Since moving from Melbourne to Canberra, one of the things I've missed the most has been the quiet, ongoing kindness and support of a physically present writing community. Yesterday I was taken aback, and frankly baffled, to see many in this community assassinated in character (I think) in Luke Carman's essay for Meanjin, 'Getting Square in a Jerking Circle'. I say 'I think' because this 10-page screed is so shrouded in coyness and obtuse language that I can only guess, not know, that it was they that Carmen was talking about.
The essay purports to give an 'insider's view' of an industry in crisis; in it, Carman goes in on the unnamed shadow figures that prop up Melbourne's arts infrastructure, arguing that most if not all of these are power-hungry 'anti-artists', failed writers or no writers at all, looking for power in their own dissemination of opinion and critique. He also takes a swing at universities - "Much of the blame for creating the chasm in our culture from which these deluded demi-gods of arts management must have arisen must lie within our universities," - and perpetuates the myth of the creative writing course as predatory, which I have already rebutted, in a cranky mood, here.
I won't recapitulate Carman's arguments, because frankly I don't understand them. The essay seems to be a veiled hit piece aimed at two or three particular people in the Melbourne arts administration ecosystem, dragging in everyone around them as a class, but names are never broached. I do think he feints at one in particular; if I am correct, Carmen's dig at arts admins for allegedly performing and exploiting mental illness is breathtakingly callous, and utterly gratuitous to any argument he might otherwise be making.
This is an industry in crisis not because of the presence of one or two 'anti-artist' dickheads, but because it is highly-skilled, underpaid, and utterly fucked by federal and politics; it requires incessant unpaid overtime, fluctuating contact hours, and periods of intense stress. It is also an industry in which mental health, and access to adequate healthcare, are pressing concerns. We lost someone important last year; it's not hypothetical. Becoming more open about and inclusive of mental health issues is not an indulgence, but a necessity.
Likewise - and it may not be evident to Carman, who can publish a book with 'Man' in the title and not worry about where it will be shelved - arts administration is predominantly women's work. Like teaching and nursing, it is 'support' work in which an enormous amount of emotional labour is required, unremunerated, and mostly taken for granted. The work of these women is largely invisible; it is often the grant-writing that writers don't know how to do, the advocacy they cannot engage in singly, the access issues resolved. This liaison work is crucial to the existence of writers as a professional class, and we could not function without it. Our utter dependence on them risks burning them out completely.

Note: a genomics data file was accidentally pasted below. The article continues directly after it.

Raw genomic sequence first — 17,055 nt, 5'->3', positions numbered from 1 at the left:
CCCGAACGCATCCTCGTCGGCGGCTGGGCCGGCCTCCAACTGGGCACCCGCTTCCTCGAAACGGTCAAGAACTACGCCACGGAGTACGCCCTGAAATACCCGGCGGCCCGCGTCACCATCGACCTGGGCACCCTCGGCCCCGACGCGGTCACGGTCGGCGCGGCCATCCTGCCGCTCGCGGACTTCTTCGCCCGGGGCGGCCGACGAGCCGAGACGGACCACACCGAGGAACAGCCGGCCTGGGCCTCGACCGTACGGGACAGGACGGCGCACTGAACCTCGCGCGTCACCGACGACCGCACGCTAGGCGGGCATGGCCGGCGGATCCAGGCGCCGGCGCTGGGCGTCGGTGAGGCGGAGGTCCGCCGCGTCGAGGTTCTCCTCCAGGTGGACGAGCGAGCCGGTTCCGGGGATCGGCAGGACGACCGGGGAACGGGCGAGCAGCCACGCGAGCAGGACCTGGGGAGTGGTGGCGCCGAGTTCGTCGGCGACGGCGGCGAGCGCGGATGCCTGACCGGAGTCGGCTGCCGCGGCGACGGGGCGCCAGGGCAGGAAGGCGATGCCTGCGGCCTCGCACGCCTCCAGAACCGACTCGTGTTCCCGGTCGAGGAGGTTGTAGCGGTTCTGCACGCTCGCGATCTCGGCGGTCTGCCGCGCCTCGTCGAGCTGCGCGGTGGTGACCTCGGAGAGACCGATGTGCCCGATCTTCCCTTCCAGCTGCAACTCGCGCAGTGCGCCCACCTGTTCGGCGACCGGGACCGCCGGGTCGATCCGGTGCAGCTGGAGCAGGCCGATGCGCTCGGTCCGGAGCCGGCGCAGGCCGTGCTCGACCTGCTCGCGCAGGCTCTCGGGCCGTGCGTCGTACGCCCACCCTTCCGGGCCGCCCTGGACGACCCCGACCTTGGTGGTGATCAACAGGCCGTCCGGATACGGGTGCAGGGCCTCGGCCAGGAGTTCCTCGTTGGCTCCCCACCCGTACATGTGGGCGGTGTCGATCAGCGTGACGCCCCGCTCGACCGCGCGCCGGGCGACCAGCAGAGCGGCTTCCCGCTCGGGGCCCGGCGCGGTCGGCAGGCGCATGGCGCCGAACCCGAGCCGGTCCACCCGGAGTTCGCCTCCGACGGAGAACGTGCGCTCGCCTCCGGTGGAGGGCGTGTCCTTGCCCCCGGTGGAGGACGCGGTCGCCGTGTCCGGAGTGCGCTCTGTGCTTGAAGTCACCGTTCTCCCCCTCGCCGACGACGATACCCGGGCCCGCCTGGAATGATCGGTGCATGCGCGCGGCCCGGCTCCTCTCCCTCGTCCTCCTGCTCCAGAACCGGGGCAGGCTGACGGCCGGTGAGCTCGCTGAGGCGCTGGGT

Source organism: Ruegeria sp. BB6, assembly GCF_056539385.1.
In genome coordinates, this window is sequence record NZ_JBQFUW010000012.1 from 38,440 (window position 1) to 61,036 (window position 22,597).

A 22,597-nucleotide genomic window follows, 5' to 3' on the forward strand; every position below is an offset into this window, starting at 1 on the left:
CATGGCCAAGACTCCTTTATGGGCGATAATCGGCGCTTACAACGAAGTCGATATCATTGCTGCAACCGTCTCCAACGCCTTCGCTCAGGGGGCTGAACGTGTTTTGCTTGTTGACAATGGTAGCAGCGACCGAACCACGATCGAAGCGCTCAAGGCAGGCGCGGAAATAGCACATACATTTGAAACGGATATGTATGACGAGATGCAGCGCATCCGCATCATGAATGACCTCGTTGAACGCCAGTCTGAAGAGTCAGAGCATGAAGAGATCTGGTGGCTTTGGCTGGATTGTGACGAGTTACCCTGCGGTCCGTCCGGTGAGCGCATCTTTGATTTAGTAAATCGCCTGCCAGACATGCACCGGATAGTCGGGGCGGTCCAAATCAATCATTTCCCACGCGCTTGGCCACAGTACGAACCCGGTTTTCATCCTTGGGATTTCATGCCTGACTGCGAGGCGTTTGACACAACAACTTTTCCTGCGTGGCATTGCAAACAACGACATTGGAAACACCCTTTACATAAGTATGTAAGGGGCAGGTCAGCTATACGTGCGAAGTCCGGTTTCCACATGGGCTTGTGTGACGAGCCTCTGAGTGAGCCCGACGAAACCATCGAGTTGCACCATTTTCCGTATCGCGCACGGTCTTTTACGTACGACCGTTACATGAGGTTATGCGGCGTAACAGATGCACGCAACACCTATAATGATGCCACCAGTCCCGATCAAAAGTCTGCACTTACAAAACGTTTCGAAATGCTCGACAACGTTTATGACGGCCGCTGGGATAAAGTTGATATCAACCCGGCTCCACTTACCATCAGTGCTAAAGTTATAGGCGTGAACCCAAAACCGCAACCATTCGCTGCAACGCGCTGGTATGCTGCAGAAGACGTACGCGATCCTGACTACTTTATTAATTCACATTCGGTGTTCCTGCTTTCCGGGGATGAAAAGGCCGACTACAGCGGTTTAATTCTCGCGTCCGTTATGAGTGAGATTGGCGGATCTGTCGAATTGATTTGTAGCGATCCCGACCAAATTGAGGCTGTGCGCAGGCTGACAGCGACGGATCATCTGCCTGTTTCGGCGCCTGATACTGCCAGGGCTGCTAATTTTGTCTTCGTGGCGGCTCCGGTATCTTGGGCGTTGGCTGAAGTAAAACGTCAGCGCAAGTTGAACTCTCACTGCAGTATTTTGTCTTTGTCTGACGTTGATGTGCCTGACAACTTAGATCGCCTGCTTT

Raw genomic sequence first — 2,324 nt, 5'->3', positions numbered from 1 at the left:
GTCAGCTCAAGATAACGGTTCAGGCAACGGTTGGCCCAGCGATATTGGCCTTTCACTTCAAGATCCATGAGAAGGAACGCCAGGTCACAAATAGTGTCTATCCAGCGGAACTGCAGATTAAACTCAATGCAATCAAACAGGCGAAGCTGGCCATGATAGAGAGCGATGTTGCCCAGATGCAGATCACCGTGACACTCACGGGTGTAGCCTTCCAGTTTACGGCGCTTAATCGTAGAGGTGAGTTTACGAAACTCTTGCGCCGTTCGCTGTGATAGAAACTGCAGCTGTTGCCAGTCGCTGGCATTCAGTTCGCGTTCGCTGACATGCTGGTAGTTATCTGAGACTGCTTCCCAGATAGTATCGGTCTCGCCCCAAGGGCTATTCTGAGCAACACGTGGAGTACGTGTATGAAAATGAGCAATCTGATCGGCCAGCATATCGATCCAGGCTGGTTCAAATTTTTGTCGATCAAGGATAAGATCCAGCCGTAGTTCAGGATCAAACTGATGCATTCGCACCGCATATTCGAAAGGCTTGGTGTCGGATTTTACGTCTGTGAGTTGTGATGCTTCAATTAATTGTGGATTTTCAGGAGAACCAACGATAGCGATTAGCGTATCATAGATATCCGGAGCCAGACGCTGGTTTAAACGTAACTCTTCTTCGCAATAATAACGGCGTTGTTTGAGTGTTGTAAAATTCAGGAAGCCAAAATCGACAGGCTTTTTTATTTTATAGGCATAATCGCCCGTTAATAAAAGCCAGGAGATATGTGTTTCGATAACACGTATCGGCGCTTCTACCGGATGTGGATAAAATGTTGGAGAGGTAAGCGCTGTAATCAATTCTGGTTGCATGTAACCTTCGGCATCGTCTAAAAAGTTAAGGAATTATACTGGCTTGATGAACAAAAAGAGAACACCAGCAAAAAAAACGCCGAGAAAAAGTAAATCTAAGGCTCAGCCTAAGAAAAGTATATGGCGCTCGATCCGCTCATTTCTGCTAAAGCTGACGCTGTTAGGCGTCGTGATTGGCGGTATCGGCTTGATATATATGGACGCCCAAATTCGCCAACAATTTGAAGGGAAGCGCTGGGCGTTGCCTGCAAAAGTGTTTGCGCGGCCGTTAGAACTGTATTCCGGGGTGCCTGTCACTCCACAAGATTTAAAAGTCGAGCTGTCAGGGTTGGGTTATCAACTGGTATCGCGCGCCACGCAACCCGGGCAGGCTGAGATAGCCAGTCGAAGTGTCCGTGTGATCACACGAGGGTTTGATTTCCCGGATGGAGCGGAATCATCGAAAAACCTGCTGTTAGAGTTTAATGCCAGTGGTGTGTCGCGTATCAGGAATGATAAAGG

I'm sure in the next few days a number of pieces will come out defending Carmen's piece as a 'necessary provocation' - but from where I sit, it looks a lot like pissing on women and the mentally ill from a great height. If Carman had actually named names - if he were able to point to issues that were structurally wrong, or identify actors who were genuinely going against writers' best interests, or provide evidence of any of the issues he alludes to - I would have some respect for the decision to publish this. As it is, I have no time for someone who gestures towards the presence of a boil, but lacks the integrity or guts to name and lance it.
In the midst of his kvetching, Carmen makes mention of the publication of Ivor Indyk's article in the Sydney Review of Books exoriating the middlebrow, and its ongoing critiques and correspondences; Indyk is Carman's publisher, by the way. It's hard not to be cynical and suggest that Carmen is trying to place himself at the centre of a similar storm in a teapot. I know that I am being drawn into such a storm, but I hate to think of the women I know who work themselves to the bone, for and on behalf of other people, being accused of power-mongering when their work is most often completely unrecognised.
As for the complaint that arts admins are failed or errant artists, I can only think of the Tuesday morning writing group that met before work at the Wheeler, where the self-same admins took the time to support and critique each other's creative work so that it would not be neglected in the face of their enormous workloads. The participants of this group, again, were mostly women, and they had grown adept at balancing their necessary creative openness and vulnerability with the hardheadedness needed for their work. Because of this skill, I know that most of them can roll with the punches. But they shouldn't have to, and they deserve a lot better than to be made collateral damage in the service of someone else's shadowboxing.